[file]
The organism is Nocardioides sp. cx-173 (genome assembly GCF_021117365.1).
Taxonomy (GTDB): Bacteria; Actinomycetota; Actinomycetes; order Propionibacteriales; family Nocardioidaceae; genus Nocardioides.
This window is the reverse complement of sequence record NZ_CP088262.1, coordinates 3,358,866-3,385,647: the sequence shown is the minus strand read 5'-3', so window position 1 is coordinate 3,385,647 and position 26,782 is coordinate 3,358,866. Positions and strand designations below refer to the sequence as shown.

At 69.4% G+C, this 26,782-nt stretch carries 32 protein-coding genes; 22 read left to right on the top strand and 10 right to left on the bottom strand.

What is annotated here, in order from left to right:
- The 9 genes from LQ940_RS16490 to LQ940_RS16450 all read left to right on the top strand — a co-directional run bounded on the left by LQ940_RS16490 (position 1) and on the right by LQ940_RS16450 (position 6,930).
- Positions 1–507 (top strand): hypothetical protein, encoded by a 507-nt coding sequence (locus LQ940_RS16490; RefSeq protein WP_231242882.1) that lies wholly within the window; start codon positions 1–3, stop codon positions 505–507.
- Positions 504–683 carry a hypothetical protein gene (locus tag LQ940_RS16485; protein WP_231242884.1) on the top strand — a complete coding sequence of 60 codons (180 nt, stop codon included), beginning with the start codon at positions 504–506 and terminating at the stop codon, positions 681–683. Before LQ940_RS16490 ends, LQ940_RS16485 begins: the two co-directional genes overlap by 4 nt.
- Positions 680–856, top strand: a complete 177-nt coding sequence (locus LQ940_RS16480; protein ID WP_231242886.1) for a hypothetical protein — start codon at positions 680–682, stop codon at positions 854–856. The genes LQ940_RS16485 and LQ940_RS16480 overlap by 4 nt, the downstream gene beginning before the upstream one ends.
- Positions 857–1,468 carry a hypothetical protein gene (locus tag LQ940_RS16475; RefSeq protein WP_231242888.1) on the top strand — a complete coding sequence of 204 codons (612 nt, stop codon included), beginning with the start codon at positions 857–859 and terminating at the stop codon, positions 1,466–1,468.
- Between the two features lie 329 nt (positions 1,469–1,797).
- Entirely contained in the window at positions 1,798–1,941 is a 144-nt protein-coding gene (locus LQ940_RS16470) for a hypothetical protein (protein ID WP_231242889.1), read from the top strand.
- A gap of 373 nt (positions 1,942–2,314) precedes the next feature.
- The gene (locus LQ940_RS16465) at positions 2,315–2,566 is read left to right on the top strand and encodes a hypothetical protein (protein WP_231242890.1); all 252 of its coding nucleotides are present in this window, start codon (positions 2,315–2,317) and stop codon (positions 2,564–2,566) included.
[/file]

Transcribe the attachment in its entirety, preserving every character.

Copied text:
The organism is Nocardioides sp. cx-173 (genome assembly GCF_021117365.1).
Taxonomy (GTDB): Bacteria; Actinomycetota; Actinomycetes; order Propionibacteriales; family Nocardioidaceae; genus Nocardioides.
This window is the reverse complement of sequence record NZ_CP088262.1, coordinates 3,358,866-3,385,647: the sequence shown is the minus strand read 5'-3', so window position 1 is coordinate 3,385,647 and position 26,782 is coordinate 3,358,866. Positions and strand designations below refer to the sequence as shown.

At 69.4% G+C, this 26,782-nt stretch carries 32 protein-coding genes; 22 read left to right on the top strand and 10 right to left on the bottom strand.

What is annotated here, in order from left to right:
- The 9 genes from LQ940_RS16490 to LQ940_RS16450 all read left to right on the top strand — a co-directional run bounded on the left by LQ940_RS16490 (position 1) and on the right by LQ940_RS16450 (position 6,930).
- Positions 1–507 (top strand): hypothetical protein, encoded by a 507-nt coding sequence (locus LQ940_RS16490; RefSeq protein WP_231242882.1) that lies wholly within the window; start codon positions 1–3, stop codon positions 505–507.
- Positions 504–683 carry a hypothetical protein gene (locus tag LQ940_RS16485; protein WP_231242884.1) on the top strand — a complete coding sequence of 60 codons (180 nt, stop codon included), beginning with the start codon at positions 504–506 and terminating at the stop codon, positions 681–683. Before LQ940_RS16490 ends, LQ940_RS16485 begins: the two co-directional genes overlap by 4 nt.
- Positions 680–856, top strand: a complete 177-nt coding sequence (locus LQ940_RS16480; protein ID WP_231242886.1) for a hypothetical protein — start codon at positions 680–682, stop codon at positions 854–856. The genes LQ940_RS16485 and LQ940_RS16480 overlap by 4 nt, the downstream gene beginning before the upstream one ends.
- Positions 857–1,468 carry a hypothetical protein gene (locus tag LQ940_RS16475; RefSeq protein WP_231242888.1) on the top strand — a complete coding sequence of 204 codons (612 nt, stop codon included), beginning with the start codon at positions 857–859 and terminating at the stop codon, positions 1,466–1,468.
- Between the two features lie 329 nt (positions 1,469–1,797).
- Entirely contained in the window at positions 1,798–1,941 is a 144-nt protein-coding gene (locus LQ940_RS16470) for a hypothetical protein (protein ID WP_231242889.1), read from the top strand.
- A gap of 373 nt (positions 1,942–2,314) precedes the next feature.
- The gene (locus LQ940_RS16465) at positions 2,315–2,566 is read left to right on the top strand and encodes a hypothetical protein (protein WP_231242890.1); all 252 of its coding nucleotides are present in this window, start codon (positions 2,315–2,317) and stop codon (positions 2,564–2,566) included.